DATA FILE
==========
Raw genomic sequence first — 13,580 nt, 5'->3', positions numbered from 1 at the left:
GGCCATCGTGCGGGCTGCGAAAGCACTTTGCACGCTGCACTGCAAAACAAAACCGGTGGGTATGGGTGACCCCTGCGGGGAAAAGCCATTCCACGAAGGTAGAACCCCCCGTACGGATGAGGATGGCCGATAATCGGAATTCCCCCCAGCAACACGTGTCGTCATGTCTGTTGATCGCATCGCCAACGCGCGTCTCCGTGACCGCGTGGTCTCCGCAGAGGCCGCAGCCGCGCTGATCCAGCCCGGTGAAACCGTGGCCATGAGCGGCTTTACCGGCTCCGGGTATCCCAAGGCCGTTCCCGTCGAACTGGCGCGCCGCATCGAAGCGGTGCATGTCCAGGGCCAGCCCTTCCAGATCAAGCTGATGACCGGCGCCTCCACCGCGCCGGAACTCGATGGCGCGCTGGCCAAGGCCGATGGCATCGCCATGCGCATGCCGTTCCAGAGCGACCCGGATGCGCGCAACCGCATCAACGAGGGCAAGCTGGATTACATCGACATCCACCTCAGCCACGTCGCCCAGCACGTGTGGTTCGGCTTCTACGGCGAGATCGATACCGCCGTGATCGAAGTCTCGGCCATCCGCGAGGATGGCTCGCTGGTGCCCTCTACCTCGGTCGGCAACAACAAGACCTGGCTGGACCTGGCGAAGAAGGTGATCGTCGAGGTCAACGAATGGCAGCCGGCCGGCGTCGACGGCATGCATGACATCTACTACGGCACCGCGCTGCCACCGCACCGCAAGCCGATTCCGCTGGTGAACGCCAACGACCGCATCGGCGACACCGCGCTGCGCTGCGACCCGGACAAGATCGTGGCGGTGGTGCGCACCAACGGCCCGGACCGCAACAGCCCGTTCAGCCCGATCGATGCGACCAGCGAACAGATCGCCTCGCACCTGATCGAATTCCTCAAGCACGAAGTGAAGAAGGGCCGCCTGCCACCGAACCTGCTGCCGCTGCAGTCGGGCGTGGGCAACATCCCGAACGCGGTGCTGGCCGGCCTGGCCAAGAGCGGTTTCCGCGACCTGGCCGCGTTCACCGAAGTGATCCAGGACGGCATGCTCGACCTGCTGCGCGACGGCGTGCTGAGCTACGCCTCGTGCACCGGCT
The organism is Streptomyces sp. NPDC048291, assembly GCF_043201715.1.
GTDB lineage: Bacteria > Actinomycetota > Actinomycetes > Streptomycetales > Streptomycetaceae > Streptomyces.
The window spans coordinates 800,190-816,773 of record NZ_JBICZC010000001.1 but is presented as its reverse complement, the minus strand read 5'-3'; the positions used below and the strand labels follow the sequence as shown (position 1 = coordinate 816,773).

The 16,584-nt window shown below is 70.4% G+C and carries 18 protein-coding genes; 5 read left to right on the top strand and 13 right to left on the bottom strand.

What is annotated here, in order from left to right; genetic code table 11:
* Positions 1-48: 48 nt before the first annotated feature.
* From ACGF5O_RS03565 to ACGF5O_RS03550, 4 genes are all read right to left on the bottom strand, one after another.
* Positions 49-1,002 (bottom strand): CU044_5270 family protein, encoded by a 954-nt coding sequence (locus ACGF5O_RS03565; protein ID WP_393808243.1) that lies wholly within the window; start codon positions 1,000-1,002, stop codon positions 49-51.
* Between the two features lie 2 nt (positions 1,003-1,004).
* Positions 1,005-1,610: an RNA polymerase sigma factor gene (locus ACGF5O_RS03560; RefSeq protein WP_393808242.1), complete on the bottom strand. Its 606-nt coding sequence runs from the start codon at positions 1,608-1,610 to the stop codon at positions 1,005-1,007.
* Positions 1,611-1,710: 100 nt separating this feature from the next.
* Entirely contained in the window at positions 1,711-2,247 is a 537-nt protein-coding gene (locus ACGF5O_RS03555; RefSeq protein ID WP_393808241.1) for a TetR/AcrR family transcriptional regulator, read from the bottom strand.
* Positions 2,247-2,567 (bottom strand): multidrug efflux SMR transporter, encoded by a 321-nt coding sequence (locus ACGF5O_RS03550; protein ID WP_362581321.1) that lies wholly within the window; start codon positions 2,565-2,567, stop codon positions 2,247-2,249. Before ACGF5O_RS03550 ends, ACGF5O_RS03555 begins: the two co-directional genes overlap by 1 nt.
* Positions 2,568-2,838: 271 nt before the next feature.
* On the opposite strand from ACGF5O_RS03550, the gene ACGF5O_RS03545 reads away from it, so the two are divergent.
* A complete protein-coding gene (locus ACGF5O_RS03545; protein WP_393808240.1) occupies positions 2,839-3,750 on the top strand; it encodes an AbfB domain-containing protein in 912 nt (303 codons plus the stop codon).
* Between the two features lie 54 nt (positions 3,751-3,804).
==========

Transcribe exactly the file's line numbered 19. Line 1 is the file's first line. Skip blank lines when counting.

* Between the two features lie 54 nt (positions 3,751-3,804).